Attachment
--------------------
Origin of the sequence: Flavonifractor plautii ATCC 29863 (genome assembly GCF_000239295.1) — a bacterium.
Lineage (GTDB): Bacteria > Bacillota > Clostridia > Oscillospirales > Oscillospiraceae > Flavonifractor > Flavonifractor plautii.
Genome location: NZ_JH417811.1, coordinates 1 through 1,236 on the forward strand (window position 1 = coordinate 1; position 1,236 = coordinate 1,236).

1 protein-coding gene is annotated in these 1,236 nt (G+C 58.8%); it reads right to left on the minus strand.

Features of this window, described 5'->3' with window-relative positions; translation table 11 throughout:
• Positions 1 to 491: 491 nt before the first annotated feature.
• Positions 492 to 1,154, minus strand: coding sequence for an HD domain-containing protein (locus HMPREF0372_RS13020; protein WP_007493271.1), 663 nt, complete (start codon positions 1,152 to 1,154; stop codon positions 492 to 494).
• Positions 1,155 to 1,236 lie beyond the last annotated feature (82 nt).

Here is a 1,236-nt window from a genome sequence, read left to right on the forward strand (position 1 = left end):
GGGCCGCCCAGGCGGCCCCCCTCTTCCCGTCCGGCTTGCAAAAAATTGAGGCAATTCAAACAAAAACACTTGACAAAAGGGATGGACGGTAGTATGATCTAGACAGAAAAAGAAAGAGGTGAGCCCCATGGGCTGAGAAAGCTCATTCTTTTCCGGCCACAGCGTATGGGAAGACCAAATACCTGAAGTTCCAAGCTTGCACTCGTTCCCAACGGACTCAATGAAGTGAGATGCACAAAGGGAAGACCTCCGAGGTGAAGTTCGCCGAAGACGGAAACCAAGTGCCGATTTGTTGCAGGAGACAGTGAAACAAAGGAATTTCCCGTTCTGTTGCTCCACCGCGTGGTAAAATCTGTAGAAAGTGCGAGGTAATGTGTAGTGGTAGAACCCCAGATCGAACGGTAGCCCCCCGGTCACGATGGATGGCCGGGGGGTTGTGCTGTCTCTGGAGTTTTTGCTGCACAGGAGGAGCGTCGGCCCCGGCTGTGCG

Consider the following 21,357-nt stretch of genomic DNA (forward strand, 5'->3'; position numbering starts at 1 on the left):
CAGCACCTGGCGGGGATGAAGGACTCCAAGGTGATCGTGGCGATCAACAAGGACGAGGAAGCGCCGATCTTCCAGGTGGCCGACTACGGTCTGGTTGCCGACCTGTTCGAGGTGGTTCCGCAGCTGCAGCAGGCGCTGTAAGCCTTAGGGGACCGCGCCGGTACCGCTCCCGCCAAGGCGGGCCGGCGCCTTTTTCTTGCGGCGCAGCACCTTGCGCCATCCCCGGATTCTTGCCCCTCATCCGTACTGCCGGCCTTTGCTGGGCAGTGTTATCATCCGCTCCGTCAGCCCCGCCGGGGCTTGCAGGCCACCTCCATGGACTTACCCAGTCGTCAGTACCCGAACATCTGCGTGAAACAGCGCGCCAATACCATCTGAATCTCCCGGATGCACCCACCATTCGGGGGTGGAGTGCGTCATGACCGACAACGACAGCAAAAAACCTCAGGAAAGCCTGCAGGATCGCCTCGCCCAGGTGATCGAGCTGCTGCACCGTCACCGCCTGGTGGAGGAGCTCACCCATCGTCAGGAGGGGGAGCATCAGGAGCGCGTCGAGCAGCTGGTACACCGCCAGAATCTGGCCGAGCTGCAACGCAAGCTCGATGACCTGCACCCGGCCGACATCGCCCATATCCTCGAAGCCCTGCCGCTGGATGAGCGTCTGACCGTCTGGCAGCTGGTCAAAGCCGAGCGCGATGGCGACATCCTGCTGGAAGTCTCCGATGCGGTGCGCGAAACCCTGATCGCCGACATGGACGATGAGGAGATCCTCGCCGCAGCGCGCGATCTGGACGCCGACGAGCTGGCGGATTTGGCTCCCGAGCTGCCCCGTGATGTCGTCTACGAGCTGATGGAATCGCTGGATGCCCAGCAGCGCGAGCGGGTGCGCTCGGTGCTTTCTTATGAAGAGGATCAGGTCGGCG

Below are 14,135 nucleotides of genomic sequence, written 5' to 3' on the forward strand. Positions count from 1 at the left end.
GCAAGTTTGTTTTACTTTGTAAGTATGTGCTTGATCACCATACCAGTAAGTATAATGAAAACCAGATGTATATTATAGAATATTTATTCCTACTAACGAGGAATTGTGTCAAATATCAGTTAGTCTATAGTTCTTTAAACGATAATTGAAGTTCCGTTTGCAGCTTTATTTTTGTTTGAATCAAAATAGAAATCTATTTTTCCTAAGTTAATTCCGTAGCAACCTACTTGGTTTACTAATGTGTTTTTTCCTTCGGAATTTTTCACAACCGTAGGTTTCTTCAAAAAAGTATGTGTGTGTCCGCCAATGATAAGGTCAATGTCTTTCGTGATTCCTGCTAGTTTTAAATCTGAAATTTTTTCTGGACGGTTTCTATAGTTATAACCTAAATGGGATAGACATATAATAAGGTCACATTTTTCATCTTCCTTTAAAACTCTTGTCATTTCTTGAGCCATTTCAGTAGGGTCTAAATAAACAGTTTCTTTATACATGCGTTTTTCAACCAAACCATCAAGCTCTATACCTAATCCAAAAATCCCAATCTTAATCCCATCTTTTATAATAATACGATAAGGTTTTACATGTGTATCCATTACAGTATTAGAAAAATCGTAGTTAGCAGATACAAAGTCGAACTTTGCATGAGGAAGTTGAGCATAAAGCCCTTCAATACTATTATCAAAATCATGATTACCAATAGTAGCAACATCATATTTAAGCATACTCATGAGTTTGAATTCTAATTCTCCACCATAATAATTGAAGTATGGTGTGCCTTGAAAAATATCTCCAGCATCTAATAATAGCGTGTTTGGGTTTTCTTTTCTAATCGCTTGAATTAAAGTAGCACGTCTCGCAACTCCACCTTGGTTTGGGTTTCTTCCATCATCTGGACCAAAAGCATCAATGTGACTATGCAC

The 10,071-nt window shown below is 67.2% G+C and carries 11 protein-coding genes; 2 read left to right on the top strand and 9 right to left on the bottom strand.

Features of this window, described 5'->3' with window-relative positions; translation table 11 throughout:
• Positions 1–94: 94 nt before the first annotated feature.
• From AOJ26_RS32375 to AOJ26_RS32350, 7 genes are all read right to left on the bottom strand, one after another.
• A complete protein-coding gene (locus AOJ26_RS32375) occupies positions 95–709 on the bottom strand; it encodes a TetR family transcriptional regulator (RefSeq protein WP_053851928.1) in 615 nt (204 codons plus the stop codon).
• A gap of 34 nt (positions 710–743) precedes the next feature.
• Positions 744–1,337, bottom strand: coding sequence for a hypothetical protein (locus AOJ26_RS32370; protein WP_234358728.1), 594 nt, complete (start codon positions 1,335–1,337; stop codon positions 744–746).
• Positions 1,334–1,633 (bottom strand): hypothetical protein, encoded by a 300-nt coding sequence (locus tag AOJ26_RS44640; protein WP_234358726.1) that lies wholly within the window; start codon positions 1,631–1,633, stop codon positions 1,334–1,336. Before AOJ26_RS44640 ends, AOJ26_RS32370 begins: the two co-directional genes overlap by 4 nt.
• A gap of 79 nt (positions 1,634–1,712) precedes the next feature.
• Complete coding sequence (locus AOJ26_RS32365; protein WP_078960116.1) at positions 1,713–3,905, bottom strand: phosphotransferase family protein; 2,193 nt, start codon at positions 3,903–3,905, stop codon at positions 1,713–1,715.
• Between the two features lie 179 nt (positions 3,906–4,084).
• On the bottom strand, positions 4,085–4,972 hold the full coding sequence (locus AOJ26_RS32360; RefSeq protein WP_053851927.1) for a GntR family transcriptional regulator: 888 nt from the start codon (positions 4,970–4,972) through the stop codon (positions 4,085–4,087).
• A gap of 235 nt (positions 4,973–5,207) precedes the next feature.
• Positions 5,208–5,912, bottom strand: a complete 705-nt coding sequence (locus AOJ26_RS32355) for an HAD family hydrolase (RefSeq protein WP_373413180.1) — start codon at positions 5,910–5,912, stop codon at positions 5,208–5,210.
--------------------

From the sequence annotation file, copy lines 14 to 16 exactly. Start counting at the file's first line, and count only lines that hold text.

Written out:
GCAAGTTTGTTTTACTTTGTAAGTATGTGCTTGATCACCATACCAGTAAGTATAATGAAAACCAGATGTATATTATAGAATATTTATTCCTACTAACGAGGAATTGTGTCAAATATCAGTTAGTCTATAGTTCTTTAAACGATAATTGAAGTTCCGTTTGCAGCTTTATTTTTGTTTGAATCAAAATAGAAATCTATTTTTCCTAAGTTAATTCCGTAGCAACCTACTTGGTTTACTAATGTGTTTTTTCCTTCGGAATTTTTCACAACCGTAGGTTTCTTCAAAAAAGTATGTGTGTGTCCGCCAATGATAAGGTCAATGTCTTTCGTGATTCCTGCTAGTTTTAAATCTGAAATTTTTTCTGGACGGTTTCTATAGTTATAACCTAAATGGGATAGACATATAATAAGGTCACATTTTTCATCTTCCTTTAAAACTCTTGTCATTTCTTGAGCCATTTCAGTAGGGTCTAAATAAACAGTTTCTTTATACATGCGTTTTTCAACCAAACCATCAAGCTCTATACCTAATCCAAAAATCCCAATCTTAATCCCATCTTTTATAATAATACGATAAGGTTTTACATGTGTATCCATTACAGTATTAGAAAAATCGTAGTTAGCAGATACAAAGTCGAACTTTGCATGAGGAAGTTGAGCATAAAGCCCTTCAATACTATTATCAAAATCATGATTACCAATAGTAGCAACATCATATTTAAGCATACTCATGAGTTTGAATTCTAATTCTCCACCATAATAATTGAAGTATGGTGTGCCTTGAAAAATATCTCCAGCATCTAATAATAGCGTGTTTGGGTTTTCTTTTCTAATCGCTTGAATTAAAGTAGCACGTCTCGCAACTCCACCTTGGTTTGGGTTTCTTCCATCATCTGGACCAAAAGCATCAATGTGACTATGCAC

The 10,071-nt window shown below is 67.2% G+C and carries 11 protein-coding genes; 2 read left to right on the top strand and 9 right to left on the bottom strand.

Features of this window, described 5'->3' with window-relative positions; translation table 11 throughout: